The Payday Loan Puzzle: A Credit Scoring Explanation

50 Pages Posted: 17 Dec 2021 Last revised: 27 Jul 2022

See all articles by Tsung-Hsien Li

Tsung-Hsien Li

University of Mannheim - Department of Economics

Jan Sun

University of Mannheim

Date Written: November 1, 2021

Abstract

Many credit cardholders in the U.S. turn to expensive payday loans, even though they have not yet exhausted their credit lines. This results in significant monetary costs and has been coined the “Payday Loan Puzzle.” We propose the novel explanation that households use payday loans to protect their credit scores since payday lenders do not report to credit bureaus. To quantitatively examine this hypothesis, we build a two-asset Huggett-type model with two default options as well as hidden information and actions. Using our calibrated model, we can account for 40% of the empirically identified payday loan borrowers with liquidity left on their credit cards. We can also match the magnitude of monetary costs due to this seeming pecuniary mistake. To inform the policy debate over payday lending, we assess the welfare implications of several policy counterfactuals. We find that either banning payday loans or increasing their default costs results in aggregate welfare losses.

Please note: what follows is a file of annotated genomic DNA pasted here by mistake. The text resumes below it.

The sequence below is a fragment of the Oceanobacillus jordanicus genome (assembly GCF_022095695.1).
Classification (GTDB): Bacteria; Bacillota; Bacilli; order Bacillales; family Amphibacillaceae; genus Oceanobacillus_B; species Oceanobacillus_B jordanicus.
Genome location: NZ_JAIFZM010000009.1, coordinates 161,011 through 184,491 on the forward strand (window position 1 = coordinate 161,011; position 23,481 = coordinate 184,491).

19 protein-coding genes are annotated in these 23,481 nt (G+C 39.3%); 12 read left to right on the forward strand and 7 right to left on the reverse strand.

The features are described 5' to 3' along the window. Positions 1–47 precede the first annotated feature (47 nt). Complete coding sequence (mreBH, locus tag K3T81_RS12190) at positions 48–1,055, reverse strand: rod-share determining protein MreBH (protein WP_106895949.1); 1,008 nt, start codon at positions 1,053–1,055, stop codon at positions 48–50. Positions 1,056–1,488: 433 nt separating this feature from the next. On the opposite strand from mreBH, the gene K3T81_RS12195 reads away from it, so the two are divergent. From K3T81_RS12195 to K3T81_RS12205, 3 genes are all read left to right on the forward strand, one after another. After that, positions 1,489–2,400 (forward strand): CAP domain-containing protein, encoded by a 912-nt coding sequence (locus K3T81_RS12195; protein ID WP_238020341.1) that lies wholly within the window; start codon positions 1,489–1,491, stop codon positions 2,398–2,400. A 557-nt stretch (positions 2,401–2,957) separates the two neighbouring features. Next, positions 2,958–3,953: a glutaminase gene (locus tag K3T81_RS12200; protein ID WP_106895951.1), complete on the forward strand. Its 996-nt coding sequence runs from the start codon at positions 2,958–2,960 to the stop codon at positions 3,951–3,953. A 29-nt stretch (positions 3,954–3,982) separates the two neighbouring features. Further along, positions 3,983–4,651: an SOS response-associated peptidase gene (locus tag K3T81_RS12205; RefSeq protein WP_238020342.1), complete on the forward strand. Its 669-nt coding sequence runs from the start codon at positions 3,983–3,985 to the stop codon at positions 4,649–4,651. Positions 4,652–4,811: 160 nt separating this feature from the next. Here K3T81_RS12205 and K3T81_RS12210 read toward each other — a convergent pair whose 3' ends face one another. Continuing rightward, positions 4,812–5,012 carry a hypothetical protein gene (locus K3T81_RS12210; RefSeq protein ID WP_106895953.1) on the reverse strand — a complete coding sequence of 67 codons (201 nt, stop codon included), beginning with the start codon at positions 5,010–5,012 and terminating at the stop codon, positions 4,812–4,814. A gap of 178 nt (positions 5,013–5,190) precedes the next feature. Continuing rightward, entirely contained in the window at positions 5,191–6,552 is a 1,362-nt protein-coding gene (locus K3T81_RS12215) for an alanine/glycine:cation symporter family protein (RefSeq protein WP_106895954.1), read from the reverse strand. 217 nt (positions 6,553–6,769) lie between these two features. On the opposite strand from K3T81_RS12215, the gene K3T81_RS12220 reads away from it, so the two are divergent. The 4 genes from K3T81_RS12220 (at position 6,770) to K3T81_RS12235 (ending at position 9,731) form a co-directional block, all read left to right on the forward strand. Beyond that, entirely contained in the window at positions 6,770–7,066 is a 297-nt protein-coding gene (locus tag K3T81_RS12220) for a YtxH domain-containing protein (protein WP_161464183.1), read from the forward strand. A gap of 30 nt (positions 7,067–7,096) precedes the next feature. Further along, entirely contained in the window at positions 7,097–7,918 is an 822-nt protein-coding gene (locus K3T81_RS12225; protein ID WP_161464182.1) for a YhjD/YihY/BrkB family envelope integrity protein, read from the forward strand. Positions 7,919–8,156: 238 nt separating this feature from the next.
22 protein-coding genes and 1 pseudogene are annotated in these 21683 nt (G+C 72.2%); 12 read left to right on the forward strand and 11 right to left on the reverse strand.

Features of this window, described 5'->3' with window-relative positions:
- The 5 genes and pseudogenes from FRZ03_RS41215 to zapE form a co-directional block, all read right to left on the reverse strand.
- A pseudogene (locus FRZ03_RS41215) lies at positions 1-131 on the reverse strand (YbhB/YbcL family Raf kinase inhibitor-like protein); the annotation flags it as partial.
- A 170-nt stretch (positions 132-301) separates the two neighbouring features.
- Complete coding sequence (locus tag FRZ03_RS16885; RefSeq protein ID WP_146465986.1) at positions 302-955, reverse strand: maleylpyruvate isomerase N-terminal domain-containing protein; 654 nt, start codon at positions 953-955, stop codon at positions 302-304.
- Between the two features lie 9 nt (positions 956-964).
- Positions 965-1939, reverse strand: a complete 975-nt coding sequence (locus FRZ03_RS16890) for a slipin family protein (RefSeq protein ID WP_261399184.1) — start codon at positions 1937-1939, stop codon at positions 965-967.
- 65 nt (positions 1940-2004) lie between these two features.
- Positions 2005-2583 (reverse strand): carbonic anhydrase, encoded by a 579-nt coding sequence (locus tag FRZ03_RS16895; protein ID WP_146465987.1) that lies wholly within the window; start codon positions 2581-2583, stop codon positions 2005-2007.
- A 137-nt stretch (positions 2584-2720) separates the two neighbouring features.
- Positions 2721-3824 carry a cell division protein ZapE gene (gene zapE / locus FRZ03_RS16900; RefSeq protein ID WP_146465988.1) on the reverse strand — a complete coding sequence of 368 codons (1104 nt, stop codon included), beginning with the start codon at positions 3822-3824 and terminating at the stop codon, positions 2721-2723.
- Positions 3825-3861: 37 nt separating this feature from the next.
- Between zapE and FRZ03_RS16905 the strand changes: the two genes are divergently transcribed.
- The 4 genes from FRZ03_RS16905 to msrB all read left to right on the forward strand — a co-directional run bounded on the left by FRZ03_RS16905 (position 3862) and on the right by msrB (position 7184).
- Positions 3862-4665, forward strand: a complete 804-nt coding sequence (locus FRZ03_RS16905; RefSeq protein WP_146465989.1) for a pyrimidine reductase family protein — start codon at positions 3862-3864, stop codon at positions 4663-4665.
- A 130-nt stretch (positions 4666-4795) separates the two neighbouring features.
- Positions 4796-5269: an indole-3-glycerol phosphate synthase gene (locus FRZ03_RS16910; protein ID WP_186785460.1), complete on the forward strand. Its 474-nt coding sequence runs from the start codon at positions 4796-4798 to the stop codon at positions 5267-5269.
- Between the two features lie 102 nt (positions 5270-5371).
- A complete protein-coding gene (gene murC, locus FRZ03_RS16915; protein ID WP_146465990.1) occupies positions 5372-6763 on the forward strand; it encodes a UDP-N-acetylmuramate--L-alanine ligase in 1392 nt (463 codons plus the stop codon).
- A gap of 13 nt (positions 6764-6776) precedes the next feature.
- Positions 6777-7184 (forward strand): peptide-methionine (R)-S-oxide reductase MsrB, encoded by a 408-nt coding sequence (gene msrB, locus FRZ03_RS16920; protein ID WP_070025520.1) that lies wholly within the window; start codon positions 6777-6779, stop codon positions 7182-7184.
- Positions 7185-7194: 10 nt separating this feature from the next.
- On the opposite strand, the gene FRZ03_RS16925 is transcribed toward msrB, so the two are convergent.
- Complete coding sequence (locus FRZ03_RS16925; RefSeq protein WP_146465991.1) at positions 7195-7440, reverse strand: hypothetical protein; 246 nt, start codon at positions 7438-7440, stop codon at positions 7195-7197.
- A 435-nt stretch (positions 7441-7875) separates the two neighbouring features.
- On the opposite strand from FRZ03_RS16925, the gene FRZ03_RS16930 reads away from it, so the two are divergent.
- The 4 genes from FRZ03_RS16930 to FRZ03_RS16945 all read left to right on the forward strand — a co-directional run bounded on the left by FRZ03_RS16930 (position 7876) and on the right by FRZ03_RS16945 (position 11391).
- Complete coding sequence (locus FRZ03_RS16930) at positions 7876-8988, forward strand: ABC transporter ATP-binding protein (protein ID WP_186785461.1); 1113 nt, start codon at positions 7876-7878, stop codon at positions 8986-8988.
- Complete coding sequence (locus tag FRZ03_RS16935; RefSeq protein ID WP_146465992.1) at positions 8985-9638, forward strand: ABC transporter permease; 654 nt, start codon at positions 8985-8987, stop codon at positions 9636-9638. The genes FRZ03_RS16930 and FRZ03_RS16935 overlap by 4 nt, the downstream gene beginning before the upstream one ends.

Keywords: Consumer Credit, Bankruptcy, Default, Payday Loan, Financial Regulation, Type Score, Asymmetric Information, Hidden Action, Cross-Subsidization

JEL Classification: D82, E21, E49, G18, G51, K35

Suggested Citation

Li, Tsung-Hsien and Sun, Jan, The Payday Loan Puzzle: A Credit Scoring Explanation (November 1, 2021). Available at SSRN: https://ssrn.com/abstract=3954233 or http://dx.doi.org/10.2139/ssrn.3954233

Tsung-Hsien Li (Contact Author)

University of Mannheim - Department of Economics ( email )

D-68131 Mannheim
Germany

Jan Sun

University of Mannheim ( email )

Mannheim
Germany

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